REVIEW: Black Cloud by Juliet Escoria

by Benjamin Rybeck

In a 2013 piece for The Guardian, the actor Russell Brand, a recovering addict, wrote that his problem wasn’t drugs and alcohol, but reality. The characters in Juliet Escoria’s Black Cloud are the same way, which is to say that their problem is everywhere, all the time. For them, reality is a constant, gnawing headache. They work shitty jobs and float through empty relationships.

Reality leaves them unfulfilled. Reality makes them boring, and bored.

The book opens with “gnats and mosquitoes” swarming a narrator “in black clouds,” but considering everything else swarming around in this book, the narrator is lucky she gets to deal with the bugs — something concrete, rather than existential.

Drugs become a way to beat reality back, and Escoria’s characters divide their memories into two columns: when I was using and when I was struggling to stay sober. Of course they have no idea what to do with their lives, but then, it’s hard “to have foresight when you’re spending your nights on your back with the room throbbing inside your ears.” Their attempts at connection resemble the date between Melora Walters and John C. Reilly in Magnolia, full of awkward kissing and desperate confession, ending in tears. “I started using meth the way most people do,” the first sentence of “Glass, Distilled” goes. “One day our dealer was out of everything else.” It feels less like an opening hook than like a stranger trying to bait the reader into sticking around for one last cocktail.

This is an edgy, intimate book that lends itself easily to questions of autobiography.

At several points, Escoria seems to intentionally blur the line between character and author by punctuating the stories with photographs of herself in vulnerable moments: underwear-clad, or in her bathtub, or hugging her knees to her chest. Turning to each of these photographs, the reader might feel compelled to apologize for intruding. In some ways the collection feels like a book-length version of Sky Ferreira’s album cover — click here to take a peek — and Escoria shares Ferreira’s guise of direct — almost aggressive — vulnerability. She wants the reader uncomfortable. She wants the reader ready to say, “I’m sorry.”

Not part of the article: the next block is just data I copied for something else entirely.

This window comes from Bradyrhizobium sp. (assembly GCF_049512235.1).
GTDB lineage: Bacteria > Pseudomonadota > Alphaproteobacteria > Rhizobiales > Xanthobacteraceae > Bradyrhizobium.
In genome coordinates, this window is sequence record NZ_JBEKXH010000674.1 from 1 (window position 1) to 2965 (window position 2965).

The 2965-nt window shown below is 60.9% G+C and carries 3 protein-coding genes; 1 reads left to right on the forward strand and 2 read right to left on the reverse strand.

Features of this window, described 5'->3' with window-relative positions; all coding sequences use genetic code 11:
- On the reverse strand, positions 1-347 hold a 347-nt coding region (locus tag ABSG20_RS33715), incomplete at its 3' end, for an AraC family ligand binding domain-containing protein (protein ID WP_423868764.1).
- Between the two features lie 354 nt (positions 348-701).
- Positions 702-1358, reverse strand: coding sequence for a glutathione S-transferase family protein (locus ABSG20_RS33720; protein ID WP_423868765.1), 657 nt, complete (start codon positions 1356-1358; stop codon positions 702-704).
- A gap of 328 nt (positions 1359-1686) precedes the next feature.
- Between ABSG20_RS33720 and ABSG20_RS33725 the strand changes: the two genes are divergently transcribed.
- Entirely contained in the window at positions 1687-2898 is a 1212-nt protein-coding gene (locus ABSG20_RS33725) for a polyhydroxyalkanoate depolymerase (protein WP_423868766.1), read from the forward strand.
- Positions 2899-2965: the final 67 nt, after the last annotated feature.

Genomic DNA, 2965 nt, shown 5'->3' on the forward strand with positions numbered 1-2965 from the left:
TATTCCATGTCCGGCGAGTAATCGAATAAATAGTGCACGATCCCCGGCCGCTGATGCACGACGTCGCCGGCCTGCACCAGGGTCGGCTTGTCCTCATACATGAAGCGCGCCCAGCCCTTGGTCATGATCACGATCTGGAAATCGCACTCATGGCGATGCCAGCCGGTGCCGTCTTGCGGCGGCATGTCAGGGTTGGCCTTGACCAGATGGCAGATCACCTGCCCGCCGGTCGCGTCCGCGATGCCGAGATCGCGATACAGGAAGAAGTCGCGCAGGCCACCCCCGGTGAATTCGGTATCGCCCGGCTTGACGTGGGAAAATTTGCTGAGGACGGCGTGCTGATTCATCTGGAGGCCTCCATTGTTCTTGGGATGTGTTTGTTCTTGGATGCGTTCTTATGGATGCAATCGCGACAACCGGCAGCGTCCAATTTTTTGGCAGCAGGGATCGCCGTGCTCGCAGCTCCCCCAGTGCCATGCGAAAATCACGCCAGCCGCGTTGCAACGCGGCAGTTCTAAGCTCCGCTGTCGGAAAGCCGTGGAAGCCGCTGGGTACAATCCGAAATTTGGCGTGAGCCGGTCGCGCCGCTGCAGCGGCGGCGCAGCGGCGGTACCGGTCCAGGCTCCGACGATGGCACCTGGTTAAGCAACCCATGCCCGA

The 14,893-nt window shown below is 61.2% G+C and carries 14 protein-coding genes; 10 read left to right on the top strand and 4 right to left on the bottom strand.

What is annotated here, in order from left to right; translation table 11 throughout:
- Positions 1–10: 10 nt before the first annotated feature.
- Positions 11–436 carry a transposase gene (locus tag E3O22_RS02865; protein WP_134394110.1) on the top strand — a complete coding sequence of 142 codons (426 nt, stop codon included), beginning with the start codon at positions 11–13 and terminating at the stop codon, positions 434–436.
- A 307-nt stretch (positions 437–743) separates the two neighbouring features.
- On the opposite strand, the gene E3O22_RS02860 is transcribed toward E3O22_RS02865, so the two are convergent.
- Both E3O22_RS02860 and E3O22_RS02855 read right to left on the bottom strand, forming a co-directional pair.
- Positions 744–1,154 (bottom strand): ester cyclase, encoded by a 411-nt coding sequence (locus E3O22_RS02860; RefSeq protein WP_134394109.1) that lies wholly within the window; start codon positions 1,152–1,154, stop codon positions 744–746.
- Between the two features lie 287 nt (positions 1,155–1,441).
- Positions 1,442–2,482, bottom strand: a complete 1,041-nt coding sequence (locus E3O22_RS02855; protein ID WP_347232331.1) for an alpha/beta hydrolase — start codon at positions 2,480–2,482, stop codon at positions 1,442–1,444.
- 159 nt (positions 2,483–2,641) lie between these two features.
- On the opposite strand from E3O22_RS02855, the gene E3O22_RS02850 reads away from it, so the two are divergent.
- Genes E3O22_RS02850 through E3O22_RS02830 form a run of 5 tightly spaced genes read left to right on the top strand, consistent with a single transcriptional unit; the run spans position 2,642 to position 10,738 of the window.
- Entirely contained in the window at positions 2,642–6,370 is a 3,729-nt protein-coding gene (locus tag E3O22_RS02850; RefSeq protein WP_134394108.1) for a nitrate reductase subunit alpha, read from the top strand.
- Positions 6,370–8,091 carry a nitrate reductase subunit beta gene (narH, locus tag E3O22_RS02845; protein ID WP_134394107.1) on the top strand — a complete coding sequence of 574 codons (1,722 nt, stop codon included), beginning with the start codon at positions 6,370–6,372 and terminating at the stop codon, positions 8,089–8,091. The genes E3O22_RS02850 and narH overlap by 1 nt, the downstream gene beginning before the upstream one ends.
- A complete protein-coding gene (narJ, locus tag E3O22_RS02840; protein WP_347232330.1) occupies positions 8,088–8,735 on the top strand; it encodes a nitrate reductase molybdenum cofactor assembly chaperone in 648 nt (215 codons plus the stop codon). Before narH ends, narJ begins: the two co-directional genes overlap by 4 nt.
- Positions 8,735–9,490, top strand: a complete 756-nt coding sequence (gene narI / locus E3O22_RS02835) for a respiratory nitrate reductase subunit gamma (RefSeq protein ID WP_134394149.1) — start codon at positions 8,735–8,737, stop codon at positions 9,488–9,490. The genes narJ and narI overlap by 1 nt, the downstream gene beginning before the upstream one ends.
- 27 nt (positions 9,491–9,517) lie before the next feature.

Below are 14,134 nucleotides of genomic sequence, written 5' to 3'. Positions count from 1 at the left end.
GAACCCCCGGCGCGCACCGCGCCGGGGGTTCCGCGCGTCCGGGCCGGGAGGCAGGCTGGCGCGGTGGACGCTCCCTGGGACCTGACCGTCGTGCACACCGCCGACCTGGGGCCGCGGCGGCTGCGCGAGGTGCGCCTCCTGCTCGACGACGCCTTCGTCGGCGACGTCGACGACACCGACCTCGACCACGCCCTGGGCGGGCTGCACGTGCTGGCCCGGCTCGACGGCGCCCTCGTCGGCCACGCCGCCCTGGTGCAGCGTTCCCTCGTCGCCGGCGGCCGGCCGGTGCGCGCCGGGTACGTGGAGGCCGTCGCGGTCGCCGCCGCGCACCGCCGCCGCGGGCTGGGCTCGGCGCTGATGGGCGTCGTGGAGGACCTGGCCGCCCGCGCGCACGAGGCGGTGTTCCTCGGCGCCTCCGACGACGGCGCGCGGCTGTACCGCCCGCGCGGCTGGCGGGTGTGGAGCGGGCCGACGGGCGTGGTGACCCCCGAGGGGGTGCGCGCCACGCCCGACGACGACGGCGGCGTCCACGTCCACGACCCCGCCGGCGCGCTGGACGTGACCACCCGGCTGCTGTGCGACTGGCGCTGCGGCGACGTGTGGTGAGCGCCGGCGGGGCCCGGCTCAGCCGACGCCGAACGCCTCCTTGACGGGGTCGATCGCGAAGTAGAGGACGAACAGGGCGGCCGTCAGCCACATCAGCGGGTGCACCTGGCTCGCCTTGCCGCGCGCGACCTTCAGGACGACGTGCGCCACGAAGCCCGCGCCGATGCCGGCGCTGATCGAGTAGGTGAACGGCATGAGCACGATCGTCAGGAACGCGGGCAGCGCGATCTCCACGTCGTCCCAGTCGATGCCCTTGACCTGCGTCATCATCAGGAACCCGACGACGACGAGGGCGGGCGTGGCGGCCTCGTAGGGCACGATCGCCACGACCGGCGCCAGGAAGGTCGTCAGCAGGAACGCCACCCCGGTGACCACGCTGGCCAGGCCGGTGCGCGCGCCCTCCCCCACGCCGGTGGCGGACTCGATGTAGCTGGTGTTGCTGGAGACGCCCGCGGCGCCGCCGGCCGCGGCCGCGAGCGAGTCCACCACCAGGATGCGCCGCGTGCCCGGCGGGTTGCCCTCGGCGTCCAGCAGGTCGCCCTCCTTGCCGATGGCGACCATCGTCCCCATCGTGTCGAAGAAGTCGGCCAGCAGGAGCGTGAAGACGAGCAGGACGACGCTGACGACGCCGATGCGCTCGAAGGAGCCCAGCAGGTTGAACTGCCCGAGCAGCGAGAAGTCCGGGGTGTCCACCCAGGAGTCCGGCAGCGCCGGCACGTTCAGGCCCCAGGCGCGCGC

Escoria gets by on voice and attitude a lot, but her writing feels most accomplished when she uses narrative as an anchor.

One of the highlights of the book, “The Sharpest Part of Her,” sketches the entirety of its narrator’s adolescence with a drug-addicted mother, capturing “her cigarettes, glass and paper, always something being drawn to her mouth that wasn’t me.” By the story’s end, the narrator makes it to adulthood and her mother cleans up, which would feel happy if the story didn’t then turn, in its final moment, toward the impossibility of forgiveness.

Black Cloud is, of course, a depressing book. Yet, I return to the first story, “Fuck California,” in which a young woman says “I love you” and means it, or at least “thought [she] meant it.” The story ends with the narrator tricking herself “into thinking the roar of the jets was that of the waves, and the lights on the landing strip were, in fact, stars” — anything to deflect attention from reality. I wonder whether Escoria is familiar with Erika M. Anderson and her song “California,” which begins with the lyrics “Fuck California,” and ends with her begging “you please to look away.” It’s what so many of Escoria’s characters want — for someone to look away. But at least it means somebody was looking in first place.

To purchase Black Cloud, click here to be directed to CCM’s site.

About the Author

More Like This

Netflix’s “Tales of the City” Confronts the Queer Community’s Generational Divide

The new miniseries shows the complicated dynamics of chosen families

Jul 22 - Manuel Betancourt

The Allen Ginsburg-Charles Schulz Mashup You Didn’t Know You Needed

"Grief (For Linus Van Pelt)," a poem by Jonathan Lethem

Jul 22 - Jonathan Lethem

“The Gone Dead” Conjures the Restless Ghosts of the Deep South

A murder in the Mississipi Delta reveals the effects of racism and slavery that continue through to the present

Jul 22 - Tyrese L. Coleman